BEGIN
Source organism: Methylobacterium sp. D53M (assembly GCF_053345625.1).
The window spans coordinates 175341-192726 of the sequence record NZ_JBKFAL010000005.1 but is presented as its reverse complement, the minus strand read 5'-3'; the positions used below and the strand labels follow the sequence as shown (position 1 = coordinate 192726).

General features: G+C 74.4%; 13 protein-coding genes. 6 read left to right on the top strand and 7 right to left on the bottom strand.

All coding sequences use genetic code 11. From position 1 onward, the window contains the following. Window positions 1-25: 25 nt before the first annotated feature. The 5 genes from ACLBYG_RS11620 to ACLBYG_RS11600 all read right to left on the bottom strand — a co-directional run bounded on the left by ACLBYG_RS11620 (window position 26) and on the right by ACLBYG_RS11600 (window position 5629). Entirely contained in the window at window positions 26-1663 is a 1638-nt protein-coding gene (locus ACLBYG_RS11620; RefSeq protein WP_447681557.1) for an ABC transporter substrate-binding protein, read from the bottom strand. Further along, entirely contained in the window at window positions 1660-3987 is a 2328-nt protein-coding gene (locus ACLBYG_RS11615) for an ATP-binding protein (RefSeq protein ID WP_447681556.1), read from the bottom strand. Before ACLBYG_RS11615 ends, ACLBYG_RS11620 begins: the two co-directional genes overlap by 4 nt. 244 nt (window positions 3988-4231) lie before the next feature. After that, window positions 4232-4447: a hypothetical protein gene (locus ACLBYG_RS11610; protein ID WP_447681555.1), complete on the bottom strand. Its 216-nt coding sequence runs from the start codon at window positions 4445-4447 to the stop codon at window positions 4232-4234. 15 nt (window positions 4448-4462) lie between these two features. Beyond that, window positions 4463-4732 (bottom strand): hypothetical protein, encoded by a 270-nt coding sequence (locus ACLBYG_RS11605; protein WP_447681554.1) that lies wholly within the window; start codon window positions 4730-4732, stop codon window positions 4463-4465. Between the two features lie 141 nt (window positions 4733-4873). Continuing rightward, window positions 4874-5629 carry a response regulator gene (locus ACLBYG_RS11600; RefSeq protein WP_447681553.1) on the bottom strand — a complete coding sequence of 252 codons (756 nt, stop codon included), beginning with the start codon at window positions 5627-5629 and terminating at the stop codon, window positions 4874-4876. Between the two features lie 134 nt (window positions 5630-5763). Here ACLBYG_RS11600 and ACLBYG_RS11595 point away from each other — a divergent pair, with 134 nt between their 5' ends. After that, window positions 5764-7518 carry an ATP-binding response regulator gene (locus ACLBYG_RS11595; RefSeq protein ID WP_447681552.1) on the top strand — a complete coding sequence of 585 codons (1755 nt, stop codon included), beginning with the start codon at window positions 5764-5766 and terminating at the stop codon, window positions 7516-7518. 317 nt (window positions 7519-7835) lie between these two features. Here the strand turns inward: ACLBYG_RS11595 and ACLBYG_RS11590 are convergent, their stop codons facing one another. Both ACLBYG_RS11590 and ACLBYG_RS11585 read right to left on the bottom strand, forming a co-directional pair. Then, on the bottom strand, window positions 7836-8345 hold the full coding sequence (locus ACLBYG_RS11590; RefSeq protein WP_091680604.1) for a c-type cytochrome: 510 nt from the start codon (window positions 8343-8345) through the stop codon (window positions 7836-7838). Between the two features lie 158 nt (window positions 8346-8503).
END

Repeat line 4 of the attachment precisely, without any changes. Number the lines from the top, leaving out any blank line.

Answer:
All coding sequences use genetic code 11. From position 1 onward, the window contains the following. Window positions 1-25: 25 nt before the first annotated feature. The 5 genes from ACLBYG_RS11620 to ACLBYG_RS11600 all read right to left on the bottom strand — a co-directional run bounded on the left by ACLBYG_RS11620 (window position 26) and on the right by ACLBYG_RS11600 (window position 5629). Entirely contained in the window at window positions 26-1663 is a 1638-nt protein-coding gene (locus ACLBYG_RS11620; RefSeq protein WP_447681557.1) for an ABC transporter substrate-binding protein, read from the bottom strand. Further along, entirely contained in the window at window positions 1660-3987 is a 2328-nt protein-coding gene (locus ACLBYG_RS11615) for an ATP-binding protein (RefSeq protein ID WP_447681556.1), read from the bottom strand. Before ACLBYG_RS11615 ends, ACLBYG_RS11620 begins: the two co-directional genes overlap by 4 nt. 244 nt (window positions 3988-4231) lie before the next feature. After that, window positions 4232-4447: a hypothetical protein gene (locus ACLBYG_RS11610; protein ID WP_447681555.1), complete on the bottom strand. Its 216-nt coding sequence runs from the start codon at window positions 4445-4447 to the stop codon at window positions 4232-4234. 15 nt (window positions 4448-4462) lie between these two features. Beyond that, window positions 4463-4732 (bottom strand): hypothetical protein, encoded by a 270-nt coding sequence (locus ACLBYG_RS11605; protein WP_447681554.1) that lies wholly within the window; start codon window positions 4730-4732, stop codon window positions 4463-4465. Between the two features lie 141 nt (window positions 4733-4873). Continuing rightward, window positions 4874-5629 carry a response regulator gene (locus ACLBYG_RS11600; RefSeq protein WP_447681553.1) on the bottom strand — a complete coding sequence of 252 codons (756 nt, stop codon included), beginning with the start codon at window positions 5627-5629 and terminating at the stop codon, window positions 4874-4876. Between the two features lie 134 nt (window positions 5630-5763). Here ACLBYG_RS11600 and ACLBYG_RS11595 point away from each other — a divergent pair, with 134 nt between their 5' ends. After that, window positions 5764-7518 carry an ATP-binding response regulator gene (locus ACLBYG_RS11595; RefSeq protein ID WP_447681552.1) on the top strand — a complete coding sequence of 585 codons (1755 nt, stop codon included), beginning with the start codon at window positions 5764-5766 and terminating at the stop codon, window positions 7516-7518. 317 nt (window positions 7519-7835) lie between these two features. Here the strand turns inward: ACLBYG_RS11595 and ACLBYG_RS11590 are convergent, their stop codons facing one another. Both ACLBYG_RS11590 and ACLBYG_RS11585 read right to left on the bottom strand, forming a co-directional pair. Then, on the bottom strand, window positions 7836-8345 hold the full coding sequence (locus ACLBYG_RS11590; RefSeq protein WP_091680604.1) for a c-type cytochrome: 510 nt from the start codon (window positions 8343-8345) through the stop codon (window positions 7836-7838). Between the two features lie 158 nt (window positions 8346-8503).